A Pipeline for Quantifying 129Xe Gas Exchange MRI across Pulmonary Disorders
Ziyi Wang1, Scott Haile Robertson2, Jennifer Min Wang3, Mu He4, and Bastiaan Driehuys1,2,5

1Biomedical Engineering, Duke University, Durham, NC, United States, 2Medical Physics Graduate Program, Duke University, Durham, NC, United States, 3School of Medicine, Duke University, Durham, NC, United States, 4Electrical and Computer Engineering, Duke University, Durham, NC, United States, 5Radiology, Duke University Medical Center, Durham, NC, United States


With its solubility and abundant chemical shift in different tissues, hyperpolarized 129Xe is uniquely suited to imaging pulmonary function. Previous efforts have demonstrated the ability to map gas transfer to interstitial barrier tissues and red blood cells (RBCs) using the gas-phase signal as a reference. Here, we extend this analysis by using a healthy reference cohort to establish relevant thresholds for quantitative display. With this methodology we now produce maps of ventilation, barrier uptake, and RBC transfer that demonstrate readily distinguishable patterns in a variety of obstructive, restrictive and vascular disorders.


With its solubility and large chemical shifts, hyperpolarized 129Xe is uniquely suited to imaging pulmonary function1. 129Xe exhibits distinct resonances in airspaces, interstitial barrier and red blood cells (RBCs) that can be exploited in Dixon-based acquisitions to enable imaging of gas exchange2, 3. However, these images have relatively low SNR, and methods are needed to display them intuitively and quantify them robustly. Here we employ a method of using a healthy reference cohort4 to establish thresholds to generate binning maps of ventilation, barrier and RBC transfer. Moreover, this has been incorporated into a pipeline designed to be broadly disseminated. We demonstrate this method in patients with obstructive, restrictive, and vascular lung disorders.


The study enrolled 13 normal subjects (Age = 43±22) used for a reference cohort, and demonstrates representative images in 2 patients with IPF, a subject having received 66 Gy therapeutic radiation, a patient with COPD caused by alpha 1 antitrypsin deficiency, an asthma patients and a patient with mild pulmonary artery hypertension (PAH). All subjects underwent single-breath 129Xe gas exchange MRI after inhaling 0.75L HP 129Xe, polarized to 16-18%. Images were obtained at 1.5 T (GE EXCITE 15M4) using an interleaved 3D radial sequence for dissolved- and gas-phase signals, with flip-angles = 0.5/22°, TR/TE = 8/0.9 ms, FOV = 40 cm3. Gas, barrier and RBC components were separated by the 1-point Dixon method4. Data were corrected for flip angle and echo time differences, after which Barrier and RBC images were divided by the gas image to produce ratio maps (Figure 1.) Gas images were normalized to their top percentile of intensities to generate a ventilation map2. To enable color binning, the histograms for all 3 maps were evaluated for the healthy reference group of 10 of 13 normal subjects who exhibited no ventilation defects. For each distribution, its mean and standard deviation (SD) were used to set thresholds for binning maps. For ventilation and RBC mapping, 6 bins were used while the barrier required 8 bins. For each subject we report the percentage of pixels falling into the lowest 2 ventilation bins - ventilation defect (VDR) and low ventilation regions (LVR); lowest 2 and highest 3 barrier bins (BarrierLow and BarrierHigh); lowest 2 and highest 2 RBC transfer bins (RBCLow and RBCHigh).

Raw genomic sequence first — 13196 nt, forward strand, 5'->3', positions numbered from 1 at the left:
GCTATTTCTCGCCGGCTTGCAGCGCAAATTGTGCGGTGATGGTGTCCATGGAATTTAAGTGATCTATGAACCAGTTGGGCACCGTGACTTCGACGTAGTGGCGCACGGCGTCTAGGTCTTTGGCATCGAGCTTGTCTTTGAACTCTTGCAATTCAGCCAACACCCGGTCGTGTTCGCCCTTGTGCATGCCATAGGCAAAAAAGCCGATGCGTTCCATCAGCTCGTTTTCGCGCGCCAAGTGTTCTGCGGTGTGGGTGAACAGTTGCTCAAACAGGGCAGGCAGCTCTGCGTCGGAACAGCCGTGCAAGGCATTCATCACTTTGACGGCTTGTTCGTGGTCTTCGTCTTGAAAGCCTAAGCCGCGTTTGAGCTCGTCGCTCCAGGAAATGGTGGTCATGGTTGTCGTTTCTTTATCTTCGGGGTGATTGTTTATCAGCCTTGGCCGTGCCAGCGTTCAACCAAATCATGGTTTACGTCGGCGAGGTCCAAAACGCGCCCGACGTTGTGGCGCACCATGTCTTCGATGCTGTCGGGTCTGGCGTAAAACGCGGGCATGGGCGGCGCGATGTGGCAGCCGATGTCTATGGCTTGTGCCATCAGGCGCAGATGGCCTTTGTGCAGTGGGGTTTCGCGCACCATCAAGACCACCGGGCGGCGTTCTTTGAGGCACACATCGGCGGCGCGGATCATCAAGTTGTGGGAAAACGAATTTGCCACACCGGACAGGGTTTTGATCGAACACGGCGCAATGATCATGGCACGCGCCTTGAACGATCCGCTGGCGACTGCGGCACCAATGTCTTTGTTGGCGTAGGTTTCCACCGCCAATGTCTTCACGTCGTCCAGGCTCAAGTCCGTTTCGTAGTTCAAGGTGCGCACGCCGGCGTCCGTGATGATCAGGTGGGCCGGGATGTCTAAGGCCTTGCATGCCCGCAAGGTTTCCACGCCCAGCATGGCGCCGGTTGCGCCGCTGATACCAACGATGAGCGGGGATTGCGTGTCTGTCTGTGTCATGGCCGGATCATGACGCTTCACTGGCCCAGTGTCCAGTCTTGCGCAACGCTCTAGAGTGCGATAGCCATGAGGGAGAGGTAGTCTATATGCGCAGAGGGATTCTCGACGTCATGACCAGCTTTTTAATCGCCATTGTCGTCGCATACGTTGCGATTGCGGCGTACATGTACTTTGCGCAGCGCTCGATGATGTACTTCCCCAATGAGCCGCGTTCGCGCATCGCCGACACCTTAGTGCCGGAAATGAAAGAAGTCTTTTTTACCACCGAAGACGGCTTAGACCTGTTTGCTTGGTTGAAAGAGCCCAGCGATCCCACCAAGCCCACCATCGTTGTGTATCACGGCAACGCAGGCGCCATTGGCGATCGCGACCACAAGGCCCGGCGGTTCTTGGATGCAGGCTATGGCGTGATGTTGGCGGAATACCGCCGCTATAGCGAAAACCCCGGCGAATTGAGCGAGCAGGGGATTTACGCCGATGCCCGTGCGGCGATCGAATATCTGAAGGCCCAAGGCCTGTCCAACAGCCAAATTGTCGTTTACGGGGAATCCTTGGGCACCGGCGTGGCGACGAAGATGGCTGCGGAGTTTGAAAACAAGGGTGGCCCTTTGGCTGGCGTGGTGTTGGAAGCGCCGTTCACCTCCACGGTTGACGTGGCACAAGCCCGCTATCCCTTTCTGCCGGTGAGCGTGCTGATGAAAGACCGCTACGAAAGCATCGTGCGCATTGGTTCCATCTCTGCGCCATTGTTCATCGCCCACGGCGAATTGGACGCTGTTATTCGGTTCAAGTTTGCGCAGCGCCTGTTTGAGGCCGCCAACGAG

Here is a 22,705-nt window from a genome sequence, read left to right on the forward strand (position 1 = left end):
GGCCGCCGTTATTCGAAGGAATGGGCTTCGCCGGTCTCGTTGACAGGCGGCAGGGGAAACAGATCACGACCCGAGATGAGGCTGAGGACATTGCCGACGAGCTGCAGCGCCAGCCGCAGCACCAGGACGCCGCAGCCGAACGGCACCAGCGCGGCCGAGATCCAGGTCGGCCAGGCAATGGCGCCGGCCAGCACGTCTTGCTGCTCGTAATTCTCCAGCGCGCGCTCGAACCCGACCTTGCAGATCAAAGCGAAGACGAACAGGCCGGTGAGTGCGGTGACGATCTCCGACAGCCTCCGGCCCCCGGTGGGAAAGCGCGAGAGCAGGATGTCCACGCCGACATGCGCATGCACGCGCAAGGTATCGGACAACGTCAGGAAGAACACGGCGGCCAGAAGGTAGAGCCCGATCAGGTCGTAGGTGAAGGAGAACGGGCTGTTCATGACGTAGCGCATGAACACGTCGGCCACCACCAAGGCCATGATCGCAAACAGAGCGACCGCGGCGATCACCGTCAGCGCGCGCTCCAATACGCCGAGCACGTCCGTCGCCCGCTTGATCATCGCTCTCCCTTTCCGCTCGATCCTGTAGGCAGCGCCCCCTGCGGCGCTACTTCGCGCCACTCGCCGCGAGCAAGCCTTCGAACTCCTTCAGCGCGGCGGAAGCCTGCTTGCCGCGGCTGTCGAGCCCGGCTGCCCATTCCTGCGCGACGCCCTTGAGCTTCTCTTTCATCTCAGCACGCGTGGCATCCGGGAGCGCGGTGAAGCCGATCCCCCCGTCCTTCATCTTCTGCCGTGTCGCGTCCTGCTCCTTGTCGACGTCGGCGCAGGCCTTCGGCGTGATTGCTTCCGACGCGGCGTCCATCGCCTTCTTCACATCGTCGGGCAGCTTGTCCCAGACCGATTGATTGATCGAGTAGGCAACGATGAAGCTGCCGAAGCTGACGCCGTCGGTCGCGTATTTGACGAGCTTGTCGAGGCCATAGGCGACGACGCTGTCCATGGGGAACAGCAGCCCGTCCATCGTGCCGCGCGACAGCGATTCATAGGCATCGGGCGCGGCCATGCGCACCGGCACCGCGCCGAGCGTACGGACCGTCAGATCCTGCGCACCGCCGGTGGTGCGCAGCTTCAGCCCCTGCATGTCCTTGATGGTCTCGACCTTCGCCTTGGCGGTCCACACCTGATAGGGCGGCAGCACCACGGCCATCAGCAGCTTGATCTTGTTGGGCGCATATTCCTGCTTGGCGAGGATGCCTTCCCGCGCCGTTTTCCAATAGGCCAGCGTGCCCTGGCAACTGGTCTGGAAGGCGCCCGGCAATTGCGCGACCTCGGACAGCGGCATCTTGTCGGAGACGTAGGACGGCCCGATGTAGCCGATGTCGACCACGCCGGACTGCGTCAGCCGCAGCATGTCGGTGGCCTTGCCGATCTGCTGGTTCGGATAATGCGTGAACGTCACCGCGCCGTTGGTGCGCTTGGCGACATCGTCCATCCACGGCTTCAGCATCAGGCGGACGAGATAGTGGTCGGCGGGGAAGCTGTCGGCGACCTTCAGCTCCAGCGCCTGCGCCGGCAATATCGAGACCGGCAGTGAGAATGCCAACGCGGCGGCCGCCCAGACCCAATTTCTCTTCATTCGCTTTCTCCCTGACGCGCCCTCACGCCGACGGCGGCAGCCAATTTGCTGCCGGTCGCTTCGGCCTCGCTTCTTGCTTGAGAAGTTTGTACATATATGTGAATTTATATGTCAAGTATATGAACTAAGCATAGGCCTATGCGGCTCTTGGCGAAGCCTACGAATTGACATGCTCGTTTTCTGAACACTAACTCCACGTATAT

Figure 2 shows the reference histograms for each distribution, along with the color bins assigned to each intensity cluster. Figure 3 shows representative maps and histograms for a healthy subject exhibiting intensities in the normal range (green), with a slight anterior-posterior gravitational gradient in RBC transfer. Figure 4 shows maps in the same format for an IPF patient. While ventilation remains relatively normal, barrier uptake is strikingly increased. However, transfer to RBCs remains in the normal range except in the anterior lung. Figure 5 shows the application of our method to multiple pulmonary disorders. Like the IPF patient, the radiation therapy subject exhibits increased barrier ratios, but maintains higher RBC uptake. The COPD patient shows typical ventilation defects, but barrier uptake that is severely diminished. The asthmatic exhibits significant ventilation defects, but regions that remain ventilated exhibit barrier uptake in the normal range. And finally, in the PAH patient, barrier is moderately increased, but RBC transfer is dramatically reduced.